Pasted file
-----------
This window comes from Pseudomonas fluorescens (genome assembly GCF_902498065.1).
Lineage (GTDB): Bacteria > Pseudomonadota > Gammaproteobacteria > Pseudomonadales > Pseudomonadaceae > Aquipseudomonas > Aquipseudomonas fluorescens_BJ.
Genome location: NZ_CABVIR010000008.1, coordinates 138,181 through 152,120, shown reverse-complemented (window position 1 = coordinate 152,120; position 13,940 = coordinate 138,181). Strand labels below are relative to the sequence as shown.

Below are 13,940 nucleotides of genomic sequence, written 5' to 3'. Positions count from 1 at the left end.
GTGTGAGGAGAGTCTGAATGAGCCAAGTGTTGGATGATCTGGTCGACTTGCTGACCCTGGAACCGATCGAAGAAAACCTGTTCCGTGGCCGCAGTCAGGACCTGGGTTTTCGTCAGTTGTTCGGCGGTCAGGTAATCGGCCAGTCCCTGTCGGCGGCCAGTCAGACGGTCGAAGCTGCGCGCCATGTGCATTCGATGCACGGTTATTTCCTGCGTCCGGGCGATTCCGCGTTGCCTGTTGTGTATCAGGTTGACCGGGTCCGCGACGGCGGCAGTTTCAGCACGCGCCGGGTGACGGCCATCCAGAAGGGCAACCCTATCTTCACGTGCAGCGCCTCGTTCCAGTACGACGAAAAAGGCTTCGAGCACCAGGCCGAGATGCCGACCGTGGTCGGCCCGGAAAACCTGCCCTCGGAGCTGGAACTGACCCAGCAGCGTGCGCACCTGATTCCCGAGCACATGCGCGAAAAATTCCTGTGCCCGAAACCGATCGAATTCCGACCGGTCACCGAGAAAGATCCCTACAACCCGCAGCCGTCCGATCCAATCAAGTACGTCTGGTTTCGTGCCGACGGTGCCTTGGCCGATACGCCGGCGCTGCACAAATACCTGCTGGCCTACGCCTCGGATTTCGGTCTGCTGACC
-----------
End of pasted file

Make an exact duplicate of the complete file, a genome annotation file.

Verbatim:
This window comes from Pseudomonas fluorescens (genome assembly GCF_902498065.1).
Lineage (GTDB): Bacteria > Pseudomonadota > Gammaproteobacteria > Pseudomonadales > Pseudomonadaceae > Aquipseudomonas > Aquipseudomonas fluorescens_BJ.
Genome location: NZ_CABVIR010000008.1, coordinates 138,181 through 152,120, shown reverse-complemented (window position 1 = coordinate 152,120; position 13,940 = coordinate 138,181). Strand labels below are relative to the sequence as shown.

Below are 13,940 nucleotides of genomic sequence, written 5' to 3'. Positions count from 1 at the left end.
GTGTGAGGAGAGTCTGAATGAGCCAAGTGTTGGATGATCTGGTCGACTTGCTGACCCTGGAACCGATCGAAGAAAACCTGTTCCGTGGCCGCAGTCAGGACCTGGGTTTTCGTCAGTTGTTCGGCGGTCAGGTAATCGGCCAGTCCCTGTCGGCGGCCAGTCAGACGGTCGAAGCTGCGCGCCATGTGCATTCGATGCACGGTTATTTCCTGCGTCCGGGCGATTCCGCGTTGCCTGTTGTGTATCAGGTTGACCGGGTCCGCGACGGCGGCAGTTTCAGCACGCGCCGGGTGACGGCCATCCAGAAGGGCAACCCTATCTTCACGTGCAGCGCCTCGTTCCAGTACGACGAAAAAGGCTTCGAGCACCAGGCCGAGATGCCGACCGTGGTCGGCCCGGAAAACCTGCCCTCGGAGCTGGAACTGACCCAGCAGCGTGCGCACCTGATTCCCGAGCACATGCGCGAAAAATTCCTGTGCCCGAAACCGATCGAATTCCGACCGGTCACCGAGAAAGATCCCTACAACCCGCAGCCGTCCGATCCAATCAAGTACGTCTGGTTTCGTGCCGACGGTGCCTTGGCCGATACGCCGGCGCTGCACAAATACCTGCTGGCCTACGCCTCGGATTTCGGTCTGCTGACC